Have you met any cats who love to swim? You won’t find many. Let me introduce the wild fishing cat, who absolutely loves to swim and whose primary item in his diet proves to be fresh fish. This animal can swim for long periods of time, and can dive underwater and catch supper.
Larger than a domestic cat, the fishing cat, who carries the Latin name of Prionailurus viverrinus, has a deep-chested body, short legs, a big, broad head and a short tail. The fur is short and coarse, in a grizzled grey color, tinged with brown.
The cat bears elongated dark brown spots which appear in longitudinal rows that cover the entire body. Six to eight dark lines run from forehead to neck; underparts appear whitish and spotted. The big, broad head has an elongated muzzle.
Equipped For Swimming
Eyes have greenish irises. Ears are short and rounded, black on the back and with prominent white spots in the middle. Short legs combine with forelimbs that have two distinct elbow bars. The relatively thick tail is less than half the head and body length, with a series of incomplete rings and a black tip.
Besides the thick, short tail, which can serve as a directional rudder, the cat’s front feet include partial webbing. The claws protrude slightly from the sheath even when retracted, giving some traction in soft underwater soil.
The fur also contributes to the cat’s fishing equipment. Their fur is layered, crucial to their adaptation to life in the water. Next to the skin lies a layer of short hair that serves as a raincoat. This fur grows in so densely that water cannot penetrate it. Thus, the animal stays warm even while fishing.
A top layer of fur features long guard hairs, giving the cat its coat pattern and a glossy sheen.
The fishing cat’s typical habitats include such areas as marshy thickets, mangrove swamps, and areas along rivers and streams that are densely vegetated. The main areas where they can be found is in Southeastern Asia, Northern India and Sri Lanka.
Surprisingly, they have also turned up in tropical dry forests and even in the Indian Himalayas, at elevations of 4,900 feet. Here they live in dense vegetation near rivers and streams.
Some areas where they once lived have no reports of them in recent years. Wetland areas which they find satisfactory have become increasingly more settled, degraded, and converted, effectively destroying this cat’s habitat.
Their Typical Diet
Though the fishing cat’s primary favorite item in his diet is fish, he also enjoy feasting on other prey found in the water. These include crabs, crayfish, and frogs. To catch this water-based meal, the cat wades in shallow water and uses his paws as fishing nets, or he dives headfirst underwater to catch a meal with his teeth.
Fishing cats have also been seen eating snakes, rodents, young deer, wild pigs, and ducks. They might also go after a farmer’s chickens, dogs, goats, or calves. They even consume leftovers from another animal’s meal. Since they aren’t particular, they have several meal choices.
This cat, most likely noctournal, considers water an important part of his home territory. He can swim long distances, even under water. This unusual creature has even been observed diving underneath a swimming duck and grabbing its legs.
I’m imagining he then pulls the duck underwater and drowns it; carries it to shore, and enjoys duck for supper. Perhaps he carries it ashore and then kills it. In any case, he has a delicious meal.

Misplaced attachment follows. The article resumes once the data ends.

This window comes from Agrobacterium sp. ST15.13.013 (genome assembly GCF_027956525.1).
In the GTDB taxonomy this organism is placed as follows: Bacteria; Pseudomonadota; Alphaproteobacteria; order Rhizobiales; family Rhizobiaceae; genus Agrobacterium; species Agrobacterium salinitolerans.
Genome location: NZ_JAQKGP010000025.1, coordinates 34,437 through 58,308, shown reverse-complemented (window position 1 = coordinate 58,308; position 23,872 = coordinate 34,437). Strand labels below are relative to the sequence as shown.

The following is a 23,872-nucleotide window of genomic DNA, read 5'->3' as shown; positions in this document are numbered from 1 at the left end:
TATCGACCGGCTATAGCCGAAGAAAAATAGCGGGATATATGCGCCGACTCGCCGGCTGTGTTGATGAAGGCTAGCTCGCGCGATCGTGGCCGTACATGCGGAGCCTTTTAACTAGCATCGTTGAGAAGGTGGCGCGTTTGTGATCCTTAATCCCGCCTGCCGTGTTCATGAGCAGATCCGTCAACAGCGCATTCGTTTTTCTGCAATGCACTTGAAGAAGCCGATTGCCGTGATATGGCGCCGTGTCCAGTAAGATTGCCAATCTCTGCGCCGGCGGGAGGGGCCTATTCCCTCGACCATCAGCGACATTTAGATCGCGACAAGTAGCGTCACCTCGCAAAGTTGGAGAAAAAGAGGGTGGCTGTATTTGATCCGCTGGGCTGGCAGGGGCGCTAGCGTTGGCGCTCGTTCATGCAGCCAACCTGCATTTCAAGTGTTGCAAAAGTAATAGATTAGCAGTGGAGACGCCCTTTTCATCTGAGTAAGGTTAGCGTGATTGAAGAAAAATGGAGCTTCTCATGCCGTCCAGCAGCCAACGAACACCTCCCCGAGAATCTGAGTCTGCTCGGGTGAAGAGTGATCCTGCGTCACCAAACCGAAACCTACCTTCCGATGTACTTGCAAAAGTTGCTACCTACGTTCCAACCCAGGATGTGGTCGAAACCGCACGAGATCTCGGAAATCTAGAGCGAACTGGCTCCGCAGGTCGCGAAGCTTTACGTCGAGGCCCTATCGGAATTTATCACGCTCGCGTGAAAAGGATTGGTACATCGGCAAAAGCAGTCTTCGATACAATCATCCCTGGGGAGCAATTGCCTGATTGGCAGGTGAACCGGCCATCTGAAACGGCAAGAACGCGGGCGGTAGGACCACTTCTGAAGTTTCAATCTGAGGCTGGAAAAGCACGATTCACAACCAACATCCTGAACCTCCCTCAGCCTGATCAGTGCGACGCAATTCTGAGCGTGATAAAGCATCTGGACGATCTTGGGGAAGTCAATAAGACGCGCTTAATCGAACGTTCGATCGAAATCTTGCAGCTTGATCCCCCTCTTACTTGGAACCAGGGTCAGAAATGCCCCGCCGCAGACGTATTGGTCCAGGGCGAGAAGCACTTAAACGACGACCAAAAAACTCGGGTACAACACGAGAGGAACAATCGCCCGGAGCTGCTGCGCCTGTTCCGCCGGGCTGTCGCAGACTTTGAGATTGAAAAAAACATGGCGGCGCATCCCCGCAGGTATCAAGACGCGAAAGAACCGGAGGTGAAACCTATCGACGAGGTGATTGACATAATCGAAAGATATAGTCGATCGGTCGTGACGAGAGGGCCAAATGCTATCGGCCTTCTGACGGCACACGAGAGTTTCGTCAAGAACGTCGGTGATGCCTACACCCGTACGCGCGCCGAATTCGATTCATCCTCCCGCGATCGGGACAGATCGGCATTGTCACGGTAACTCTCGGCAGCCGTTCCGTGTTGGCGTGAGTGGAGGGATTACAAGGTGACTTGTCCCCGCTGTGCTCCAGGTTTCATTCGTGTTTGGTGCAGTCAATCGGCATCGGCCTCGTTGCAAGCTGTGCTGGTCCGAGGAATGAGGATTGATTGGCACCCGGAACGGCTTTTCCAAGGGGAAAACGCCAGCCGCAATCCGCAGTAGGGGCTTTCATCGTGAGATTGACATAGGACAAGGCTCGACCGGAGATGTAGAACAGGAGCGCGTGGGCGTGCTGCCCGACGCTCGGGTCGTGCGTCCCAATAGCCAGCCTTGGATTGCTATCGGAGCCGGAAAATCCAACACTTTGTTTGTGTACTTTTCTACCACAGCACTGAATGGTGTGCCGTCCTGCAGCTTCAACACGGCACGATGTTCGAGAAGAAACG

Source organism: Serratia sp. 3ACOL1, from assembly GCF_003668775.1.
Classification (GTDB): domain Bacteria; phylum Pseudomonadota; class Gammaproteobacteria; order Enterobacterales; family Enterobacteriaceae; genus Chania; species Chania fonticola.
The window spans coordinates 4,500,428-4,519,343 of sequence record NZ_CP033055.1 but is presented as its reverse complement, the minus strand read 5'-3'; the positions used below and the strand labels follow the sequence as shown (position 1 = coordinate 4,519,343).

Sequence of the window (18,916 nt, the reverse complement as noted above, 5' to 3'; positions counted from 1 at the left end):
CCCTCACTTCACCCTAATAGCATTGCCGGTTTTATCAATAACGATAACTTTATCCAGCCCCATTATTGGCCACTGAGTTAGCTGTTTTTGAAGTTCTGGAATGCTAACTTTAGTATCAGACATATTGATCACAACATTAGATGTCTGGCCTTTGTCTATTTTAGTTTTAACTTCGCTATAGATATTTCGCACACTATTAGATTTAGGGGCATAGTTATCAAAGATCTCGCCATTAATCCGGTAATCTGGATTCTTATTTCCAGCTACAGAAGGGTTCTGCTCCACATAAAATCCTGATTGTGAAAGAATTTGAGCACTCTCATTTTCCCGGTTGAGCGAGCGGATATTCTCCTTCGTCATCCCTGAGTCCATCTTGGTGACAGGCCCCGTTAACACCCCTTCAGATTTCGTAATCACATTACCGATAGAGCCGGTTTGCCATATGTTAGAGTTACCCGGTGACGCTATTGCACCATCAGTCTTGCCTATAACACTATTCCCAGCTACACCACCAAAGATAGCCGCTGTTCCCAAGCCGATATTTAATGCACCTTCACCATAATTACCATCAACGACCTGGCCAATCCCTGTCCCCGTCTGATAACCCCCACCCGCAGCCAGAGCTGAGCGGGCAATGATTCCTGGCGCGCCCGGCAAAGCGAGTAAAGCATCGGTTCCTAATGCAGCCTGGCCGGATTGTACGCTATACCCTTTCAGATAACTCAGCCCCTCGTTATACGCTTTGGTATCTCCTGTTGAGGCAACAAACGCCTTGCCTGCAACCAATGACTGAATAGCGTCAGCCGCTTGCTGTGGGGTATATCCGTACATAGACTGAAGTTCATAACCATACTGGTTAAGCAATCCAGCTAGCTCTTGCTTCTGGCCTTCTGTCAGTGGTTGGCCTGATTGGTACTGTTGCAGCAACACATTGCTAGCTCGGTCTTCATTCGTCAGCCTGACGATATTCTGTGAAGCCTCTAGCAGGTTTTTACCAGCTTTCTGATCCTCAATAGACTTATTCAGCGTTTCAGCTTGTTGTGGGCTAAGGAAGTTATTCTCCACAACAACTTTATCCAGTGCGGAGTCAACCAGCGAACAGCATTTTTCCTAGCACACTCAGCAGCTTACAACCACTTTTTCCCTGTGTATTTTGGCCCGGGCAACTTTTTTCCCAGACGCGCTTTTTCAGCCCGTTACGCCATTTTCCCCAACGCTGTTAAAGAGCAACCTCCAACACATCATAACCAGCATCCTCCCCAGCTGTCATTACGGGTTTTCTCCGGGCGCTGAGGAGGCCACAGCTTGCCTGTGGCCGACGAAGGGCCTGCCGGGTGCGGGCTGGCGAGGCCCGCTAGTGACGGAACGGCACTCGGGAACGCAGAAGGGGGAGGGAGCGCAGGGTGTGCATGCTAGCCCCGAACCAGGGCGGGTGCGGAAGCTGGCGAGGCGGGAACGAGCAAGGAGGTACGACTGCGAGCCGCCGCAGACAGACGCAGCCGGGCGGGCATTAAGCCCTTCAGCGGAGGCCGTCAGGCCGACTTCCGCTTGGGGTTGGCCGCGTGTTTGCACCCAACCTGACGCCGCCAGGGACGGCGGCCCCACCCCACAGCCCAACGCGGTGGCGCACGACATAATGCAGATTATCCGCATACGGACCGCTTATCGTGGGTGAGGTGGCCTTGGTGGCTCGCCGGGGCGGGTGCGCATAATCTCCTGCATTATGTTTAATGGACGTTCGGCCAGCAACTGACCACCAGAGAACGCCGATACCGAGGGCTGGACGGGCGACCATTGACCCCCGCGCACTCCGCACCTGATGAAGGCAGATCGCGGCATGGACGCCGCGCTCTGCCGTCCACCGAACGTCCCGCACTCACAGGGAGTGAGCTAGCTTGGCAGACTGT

Mating And Reproduction
The fishing cat’s den is constructed in dense shrubbery, reeds, hollow trees, or rocky crevices. For security, the cat finds a secluded location.
The wild fishing cats will most likely mate during January and February. Most kittens born in the wild had their birthdays in March and April. Gestation period lasts 63 to 70 days, with the female giving birth to one to four kittens. Most usual number of kittens is two.
The kittens’ eyes open by 16 days, and they will eat meat at around 53 days. Kittens are weaned between four and six months, and the adult size is attained at eight to nine months. The kitten usually leaves its mother at about 10 months of age.
Male cats may help with the care and supervision of the young, as observed in zoos where they live in captivity. However, this trait has not been verified in the wild.
Because the fishing cat depends on water for its habitat, this factor will likely cause trouble for future generations. In Southeast Asia, the principal area where these cats live, it has been estimated that about 50% of the area’s wetlands are disappearing as human population grows.
The areas become affected by pollution, over-farming and the use of chemical fertilizers in farms that drain into the wetlands. Though these fishing cats do not need to live near water, they always choose to make such an area their home. The choice, though threatened, appears to be what this cat prefers.
Data gathered assesses the cat’s numbers as having declined by over 30 percent in the last 15 years. In Thailand, researchers, working with government officials, have made this animal part of a provincial natural resources protection policy, and an extensive public awareness campaign is underway.
The fishing cat now has a conservation status of vulnerable. In an effort to protect these wild animals, the Association of Zoos and Aquariums manages a Species Survival Plan for fishing cats. If you wish to support this plan, you might contact the San Diego Zoo and offer to help.
By supporting the San Diego Zoo Wildlife Alliance, you can do your part in saving and protecting wildlife worldwide.
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